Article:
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Plan Now for Workforce Reentry as Shelter-in-Place Orders Come to an End

Labor & Employment Alert Lindsey W. Davis, Steve Kruzel, Otto W. Immel

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While the vast majority of the U.S. population is currently living (and, in many cases, working) under some form of Shelter-in-Place order due to the COVID-19 pandemic, many states which have issued orders restricting the operation of businesses—such as California, Florida, South Carolina, and Tennessee—have begun lifting or are considering lifting such orders in the near future. Those states and others will soon be permitting businesses to gradually return to normal operations, albeit with potential restrictions and limitations.

In anticipation of the easing of the orders and the beginning of a return to more normal operations, employers should be proactively taking steps to prepare for the physical return of their employees to their offices and facilities. While not an exhaustive identification of all possible issues employers may face, the following are some of the top practical and legal action items that employers should consider as they develop their own individualized plan to return teleworking, furloughed, or laid-off employees to the workplace.

1. Preparing the Workplace for Reentry

  • Consider Developing a COVID-19 Reentry Task Force – If your company has not done so already, consider developing a multidisciplinary task force charged with creating, communicating, and enforcing the Company’s reentry plan. The task force should determine when to reopen, with consideration paid to the risk levels within your geographic area and orders and guidance from federal, state, and local government entities.
  • Consider and Implement Changes to Ensure Facility Hygiene – While measures relating to facility hygiene will be unique to each facility, employers should consider schedules for cleaning and disinfecting the work area, methods for increasing air exchanges, opportunities for ensuring physical distancing of employees once they return to work, and ways to distribute necessary personal protective equipment (PPE) and hygiene supplies.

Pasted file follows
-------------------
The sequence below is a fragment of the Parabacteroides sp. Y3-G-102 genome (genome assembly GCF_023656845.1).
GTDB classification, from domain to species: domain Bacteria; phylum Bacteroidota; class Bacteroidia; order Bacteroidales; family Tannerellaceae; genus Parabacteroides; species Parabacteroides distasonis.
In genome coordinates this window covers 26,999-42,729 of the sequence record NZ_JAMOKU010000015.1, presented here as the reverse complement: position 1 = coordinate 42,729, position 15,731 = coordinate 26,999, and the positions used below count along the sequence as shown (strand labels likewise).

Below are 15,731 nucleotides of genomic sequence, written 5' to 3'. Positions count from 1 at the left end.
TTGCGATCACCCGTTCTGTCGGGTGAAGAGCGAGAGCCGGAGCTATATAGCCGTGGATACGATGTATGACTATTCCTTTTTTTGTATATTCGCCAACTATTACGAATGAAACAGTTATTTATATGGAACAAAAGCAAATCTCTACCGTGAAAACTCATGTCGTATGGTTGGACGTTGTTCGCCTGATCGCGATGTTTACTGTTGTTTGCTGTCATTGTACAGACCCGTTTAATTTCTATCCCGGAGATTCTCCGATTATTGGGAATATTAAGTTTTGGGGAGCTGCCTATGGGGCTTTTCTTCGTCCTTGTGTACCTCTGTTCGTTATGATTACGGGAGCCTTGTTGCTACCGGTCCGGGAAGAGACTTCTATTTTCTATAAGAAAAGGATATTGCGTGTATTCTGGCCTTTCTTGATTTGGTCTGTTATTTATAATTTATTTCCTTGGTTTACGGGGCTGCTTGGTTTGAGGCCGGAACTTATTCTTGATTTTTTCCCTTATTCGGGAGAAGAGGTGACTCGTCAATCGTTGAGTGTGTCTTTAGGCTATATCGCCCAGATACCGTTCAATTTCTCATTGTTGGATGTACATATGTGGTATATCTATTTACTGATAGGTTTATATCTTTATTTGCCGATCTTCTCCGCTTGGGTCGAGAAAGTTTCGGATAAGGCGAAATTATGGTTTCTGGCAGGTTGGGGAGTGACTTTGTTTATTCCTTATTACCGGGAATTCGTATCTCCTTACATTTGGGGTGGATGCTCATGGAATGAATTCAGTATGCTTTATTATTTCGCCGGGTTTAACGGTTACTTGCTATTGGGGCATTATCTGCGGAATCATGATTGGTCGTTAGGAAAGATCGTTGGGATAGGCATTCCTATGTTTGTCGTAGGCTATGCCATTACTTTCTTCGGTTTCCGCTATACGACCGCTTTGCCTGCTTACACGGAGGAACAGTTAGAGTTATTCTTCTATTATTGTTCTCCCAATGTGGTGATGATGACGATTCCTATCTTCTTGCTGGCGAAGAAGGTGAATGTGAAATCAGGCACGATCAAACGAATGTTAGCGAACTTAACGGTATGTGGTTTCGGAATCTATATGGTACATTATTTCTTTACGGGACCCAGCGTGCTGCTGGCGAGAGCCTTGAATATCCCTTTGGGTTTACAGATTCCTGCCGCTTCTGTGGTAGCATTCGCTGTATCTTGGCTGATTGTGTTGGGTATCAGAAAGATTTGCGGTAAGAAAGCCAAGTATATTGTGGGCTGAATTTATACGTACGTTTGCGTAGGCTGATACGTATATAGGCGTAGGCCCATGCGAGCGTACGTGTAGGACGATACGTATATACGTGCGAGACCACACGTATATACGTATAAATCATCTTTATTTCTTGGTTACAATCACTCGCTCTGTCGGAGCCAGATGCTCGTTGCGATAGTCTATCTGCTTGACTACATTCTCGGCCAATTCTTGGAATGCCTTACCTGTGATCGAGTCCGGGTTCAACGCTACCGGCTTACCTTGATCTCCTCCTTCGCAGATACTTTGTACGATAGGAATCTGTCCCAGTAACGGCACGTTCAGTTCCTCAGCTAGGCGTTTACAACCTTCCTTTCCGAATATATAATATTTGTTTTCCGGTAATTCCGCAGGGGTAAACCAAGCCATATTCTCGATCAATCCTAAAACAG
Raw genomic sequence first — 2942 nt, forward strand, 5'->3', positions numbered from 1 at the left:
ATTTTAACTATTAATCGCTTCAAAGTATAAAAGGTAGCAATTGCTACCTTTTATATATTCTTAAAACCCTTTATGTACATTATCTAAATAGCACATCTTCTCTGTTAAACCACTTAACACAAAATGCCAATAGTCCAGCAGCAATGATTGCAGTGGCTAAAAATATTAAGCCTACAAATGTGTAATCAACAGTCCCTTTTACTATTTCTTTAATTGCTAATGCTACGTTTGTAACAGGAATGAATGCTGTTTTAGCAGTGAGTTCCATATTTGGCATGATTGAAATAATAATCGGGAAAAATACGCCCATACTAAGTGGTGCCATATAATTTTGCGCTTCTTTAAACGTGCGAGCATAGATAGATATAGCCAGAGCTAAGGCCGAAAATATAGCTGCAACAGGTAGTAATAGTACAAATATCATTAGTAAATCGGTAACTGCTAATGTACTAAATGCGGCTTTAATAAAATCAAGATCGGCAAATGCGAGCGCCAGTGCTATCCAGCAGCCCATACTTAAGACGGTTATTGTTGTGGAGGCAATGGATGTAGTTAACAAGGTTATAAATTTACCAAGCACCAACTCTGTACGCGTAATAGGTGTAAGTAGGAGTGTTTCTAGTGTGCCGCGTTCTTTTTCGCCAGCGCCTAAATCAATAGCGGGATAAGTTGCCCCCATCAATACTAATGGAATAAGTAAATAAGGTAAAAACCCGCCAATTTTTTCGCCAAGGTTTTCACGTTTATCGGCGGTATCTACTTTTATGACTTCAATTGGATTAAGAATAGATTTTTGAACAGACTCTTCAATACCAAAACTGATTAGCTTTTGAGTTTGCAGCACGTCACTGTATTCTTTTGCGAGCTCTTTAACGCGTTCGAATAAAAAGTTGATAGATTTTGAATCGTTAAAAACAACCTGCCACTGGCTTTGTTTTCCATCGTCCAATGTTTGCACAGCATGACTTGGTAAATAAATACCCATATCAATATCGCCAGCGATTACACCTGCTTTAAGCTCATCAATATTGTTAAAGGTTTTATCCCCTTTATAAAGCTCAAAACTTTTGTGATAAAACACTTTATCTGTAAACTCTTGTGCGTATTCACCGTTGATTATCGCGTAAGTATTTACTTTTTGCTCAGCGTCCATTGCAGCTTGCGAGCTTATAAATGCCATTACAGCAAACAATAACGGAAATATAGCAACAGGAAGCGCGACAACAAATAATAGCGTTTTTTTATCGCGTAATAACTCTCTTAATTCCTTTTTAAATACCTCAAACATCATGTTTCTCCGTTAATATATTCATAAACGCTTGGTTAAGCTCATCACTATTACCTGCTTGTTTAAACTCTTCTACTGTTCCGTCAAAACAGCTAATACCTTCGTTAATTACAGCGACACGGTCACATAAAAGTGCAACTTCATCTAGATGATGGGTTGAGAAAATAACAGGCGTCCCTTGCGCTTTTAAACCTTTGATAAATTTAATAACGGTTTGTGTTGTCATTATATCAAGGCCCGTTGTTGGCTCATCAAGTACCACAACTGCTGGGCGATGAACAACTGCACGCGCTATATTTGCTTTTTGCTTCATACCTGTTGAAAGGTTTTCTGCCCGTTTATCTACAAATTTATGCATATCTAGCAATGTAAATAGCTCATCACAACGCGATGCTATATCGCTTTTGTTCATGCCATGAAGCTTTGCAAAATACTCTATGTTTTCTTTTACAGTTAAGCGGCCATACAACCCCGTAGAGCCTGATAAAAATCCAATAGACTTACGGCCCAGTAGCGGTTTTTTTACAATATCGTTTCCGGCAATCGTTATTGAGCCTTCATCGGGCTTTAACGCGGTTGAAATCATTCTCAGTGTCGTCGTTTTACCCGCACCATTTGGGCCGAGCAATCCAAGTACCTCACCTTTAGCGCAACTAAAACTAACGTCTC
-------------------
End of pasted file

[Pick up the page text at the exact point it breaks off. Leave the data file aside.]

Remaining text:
• Consider and Implement Screening Procedures To protect the safety of your workforce, employers should consider options for testing (such as temperature testing) and monitoring (such as self-reporting/acknowledgments) for the presence of the COVID-19 virus following employees’ physical return to work. In some cases — such as for “essential businesses and operations” in Wisconsin — the development of policies and procedures to prevent workers from entering the premises if they display symptoms or have had contact with a person with a confirmed diagnosis of COVID-19 is required. In conjunction with any such testing, employers will want to ensure they are complying with the Americans with Disabilities Act (ADA), federal and state wage and hour laws, and the Occupational Safety and Health Act (OSH Act), all of which can be implicated depending on the type of testing utilized.
  • Review and Implement Policies – Review existing policies and postings to ensure compliance with recently implemented federal and state COVID-19-related legislation, including the Families First Coronavirus Response Act (FFCRA) and other state paid and unpaid leave laws. Employers should also create, or revise as appropriate, policies and procedures that may be implicated by the pandemic, including those covering attendance, travel, teleworking, and temporary requirements for physical distancing (among others).